A Thatcher’s Life’ – Mick Dray

The Lustleigh Society Meeting March 2009

A Thatcher’s Life’ – Mick Dray

Thatch, even the very best, doesn’t last forever; so perhaps it is not so surprising that Lustleigh boasts among its residents not one but two Master Thatcher’s. At the Society’s February meeting we were fortunate indeed to have one of these, Mick Dray, from a dynasty of five generations of Master Thatcher’s, to inform and entertain us with his lively account of (A Thatcher’s Life’. In fact it proved to be much more than that as he gave us a non-stop and profusely illustrated account of the whole business covering different styles of thatching, the various techniques in use, the development over the years of specialised hand tools, the risks of fire (illustrated with some thought provoking photographs) and the relevant precautionary measures, not to mention the relative merits of the many different types and sources of thatching material.

It was this last topic that probably occupied at least half of the evening, not so much because there is an unlimited variety (there isn’t) but because the several different materials, ranging from wheat straw to Norfolk Reed to Turkish Reed and so on, all come from different places within or not so far outside Europe – and Mick seemed to have visited each and every one of them in his search for the wherewithal to practise his trade. The fact that he had put together a whole dossier of photographs illustrating .this added immeasurably to the interest. Different cultures develop different tools and techniques and these result in different approaches to reaping, threshing, drying, storing and transporting the final product even though the basic principles remain unchanged. His account took us back in time to when, in the UK, vehicle number plates still bore white characters on a black back-ground, to peasant communities in Eastern Europe under Communist sway, and to more advanced countries where massive machinery had come into use. It became more and more of a travelogue but none the less interesting for that.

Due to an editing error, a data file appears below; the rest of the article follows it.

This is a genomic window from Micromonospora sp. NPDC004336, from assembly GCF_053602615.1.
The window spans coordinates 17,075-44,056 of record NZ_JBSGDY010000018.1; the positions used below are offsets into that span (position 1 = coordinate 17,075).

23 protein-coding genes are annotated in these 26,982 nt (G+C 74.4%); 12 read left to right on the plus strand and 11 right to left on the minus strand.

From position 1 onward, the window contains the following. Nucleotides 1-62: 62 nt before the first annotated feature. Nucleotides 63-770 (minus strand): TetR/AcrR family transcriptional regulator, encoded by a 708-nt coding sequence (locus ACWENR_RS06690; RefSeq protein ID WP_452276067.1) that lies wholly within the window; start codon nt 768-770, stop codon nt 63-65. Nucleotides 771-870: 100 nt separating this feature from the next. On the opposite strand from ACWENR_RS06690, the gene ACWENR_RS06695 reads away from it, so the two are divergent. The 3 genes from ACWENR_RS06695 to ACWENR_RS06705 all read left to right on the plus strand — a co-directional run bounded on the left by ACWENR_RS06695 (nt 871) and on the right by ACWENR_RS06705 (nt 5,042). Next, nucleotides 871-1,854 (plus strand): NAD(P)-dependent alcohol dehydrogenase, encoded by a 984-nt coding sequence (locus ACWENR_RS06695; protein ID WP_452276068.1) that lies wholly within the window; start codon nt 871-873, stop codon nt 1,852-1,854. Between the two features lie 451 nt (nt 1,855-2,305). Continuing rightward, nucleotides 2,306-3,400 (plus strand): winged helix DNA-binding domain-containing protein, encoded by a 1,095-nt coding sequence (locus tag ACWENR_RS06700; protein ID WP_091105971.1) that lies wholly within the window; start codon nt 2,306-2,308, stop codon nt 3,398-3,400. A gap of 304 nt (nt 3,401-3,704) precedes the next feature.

In fact when Mick came to the end of his talk there was an immediate forest of hands raised to put a whole sequence of interested questions, a certain indicator that his sixty-strong audience had enjoyed· listening to him at least as much as he had obviously enjoyed talking to us; a propitious start to our new season of talks. Thank you Mick for such a splendid ‘kick-off’!

John Peacock


Extract from April 2009 Lustleigh Parish Magazine

Women’s work

For the women and young girls the major source of employment was found in the village shops or in the large houses and guest houses as housekeepers, maids, cleaners etc. As a young boy Bill Squires found work at the Cleave Hotel as a general “dogsbody” living in” six and a half days a week for five shillings. Two other female employees “lived in”. One was “a pretty, black-haired young girl” called Norah Hatherley. She was full of fun and looked quite stunning in her black dress and white apron. She was the general assistant and waitress for serving table”.

“I had to be down in that kitchen at 7 o’clock in a morning, clean the range out, clean the flues every morning, it was two flues we had, ’twas the double oven, and when you cleaned that fireplace, the range, you had to see your face in it, ’twas like silver when you’d cleaned it…I never used to go to bed till ten to half past and in the summer time when we had people in I was up about six and went to bed half past eleven because, we had to do everything, we had to clean the shoes of a morning, I had to bring all the shoes down…”
Mrs Norah Wright (nee Hatherley b.1914)

12lussa004-EditFrom the second half of the twentieth century, with the decline in farming and mining, the loss of the railway and the closing down of shops and businesses these opportunities for employment have either disappeared or are strictly limited. Many working people must now commute to Exeter or Plymouth or the neighbouring towns. With the modern advances in communication some people work from home, from where they can run their own businesses.